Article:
6. I've only seen the first one and I didn't mind it all that much. Never seen this one but heard how bad it is. Then again, you love this stuff so I can see why you would review it so wonderfully. I definitely need to check it out. I'll probably bash the crap out of it but it sounds like I'll be laughing on my way to doing it. Great review!

  7. Kudos for taking the time to lavish some praise on the cinematic force of nature that is Jessica Cauffiel in UL2. I can pretty much watch her in anything. (Yeah, I've seen White Chicks and Legally Blonde 2.)

  8. I liked the set up for this one, but I cant remember anything past the first half, I think I consistently fell asleep each time I tried to watch it, but the series is one of the wifes favorites so Ill be sure to get back to it sooner or later! I remember several sweet deaths though

    Edit: my word was Vicar, go figure =D

  9. Wow, I am thoroughly impressed with the write-up. Well more than this shit heap deserved. Bravo kids. I could not have done the same. Agreed that the review was way more entertaining than the movie itself.

  10. I love that you guys love this film! I was a bit too slack-jawed to notice Reese's changing hair style and the identical scars... This will only add to my enjoyment when I next watch UL2 - thanks for pointing out. I was probably too busy playing 'spot the movie references' (a great drinking game to play whilst watching this) - as everything from Vertigo to Alien to Peeping Tom has been stuffed into the script. My only beef is that the Parka coat worn by the style-conscious killer in Urban Legend didn't reappear. Now THAT would've rocked. Can't have everything I guess. 'She's my sister, baby. And she a WHOLE LOTTA WOMAN!'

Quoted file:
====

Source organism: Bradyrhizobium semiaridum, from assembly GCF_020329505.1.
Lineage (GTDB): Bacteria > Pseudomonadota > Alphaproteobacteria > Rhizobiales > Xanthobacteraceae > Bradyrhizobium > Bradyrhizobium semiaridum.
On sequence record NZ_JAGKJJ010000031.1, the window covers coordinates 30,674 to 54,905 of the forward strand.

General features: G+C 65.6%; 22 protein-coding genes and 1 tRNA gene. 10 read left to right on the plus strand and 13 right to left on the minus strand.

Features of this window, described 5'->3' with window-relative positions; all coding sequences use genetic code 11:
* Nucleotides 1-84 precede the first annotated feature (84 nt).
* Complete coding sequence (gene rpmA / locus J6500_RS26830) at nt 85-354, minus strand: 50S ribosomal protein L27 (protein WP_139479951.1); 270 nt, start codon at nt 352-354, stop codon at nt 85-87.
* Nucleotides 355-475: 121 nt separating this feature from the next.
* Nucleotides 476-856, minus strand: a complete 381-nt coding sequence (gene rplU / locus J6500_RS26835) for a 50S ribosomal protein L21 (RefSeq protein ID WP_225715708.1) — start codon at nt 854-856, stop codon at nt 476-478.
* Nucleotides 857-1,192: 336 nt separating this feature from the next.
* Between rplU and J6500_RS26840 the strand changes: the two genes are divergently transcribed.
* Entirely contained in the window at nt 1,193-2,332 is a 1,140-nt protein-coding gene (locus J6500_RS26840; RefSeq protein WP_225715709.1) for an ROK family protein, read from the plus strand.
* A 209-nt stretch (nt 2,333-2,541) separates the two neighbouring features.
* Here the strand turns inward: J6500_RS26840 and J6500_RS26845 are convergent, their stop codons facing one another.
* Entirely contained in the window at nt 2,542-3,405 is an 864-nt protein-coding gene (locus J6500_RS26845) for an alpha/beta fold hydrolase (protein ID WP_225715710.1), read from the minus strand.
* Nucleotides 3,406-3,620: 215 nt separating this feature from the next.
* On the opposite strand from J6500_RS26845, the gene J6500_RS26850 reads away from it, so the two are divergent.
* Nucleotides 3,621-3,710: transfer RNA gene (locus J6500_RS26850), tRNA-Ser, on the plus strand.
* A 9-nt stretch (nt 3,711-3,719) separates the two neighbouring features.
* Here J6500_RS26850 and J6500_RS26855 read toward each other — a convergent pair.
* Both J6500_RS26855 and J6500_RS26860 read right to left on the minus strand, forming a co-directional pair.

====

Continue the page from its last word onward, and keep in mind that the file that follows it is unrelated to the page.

11. I'm with Yum Yum...more Jessica Cauffiel please! lol. Great post.

  12. The totally random funhouse stalk-and-slash of the film nerds was a definite highlight for me, (that hammer smash to the knuckles was brutal,yo!)

    Other points of enjoyment include Jennifer Morrison's lesbian-esque film student- turned- granny panties-wearing- ho,the killer's fencing mask,the kidney thieving/decap scene,and repeated shots of t rats eating through Jessica Cauffiel's plaster-cast body in the belfry closet, while she looks on in surprise. Good stuff.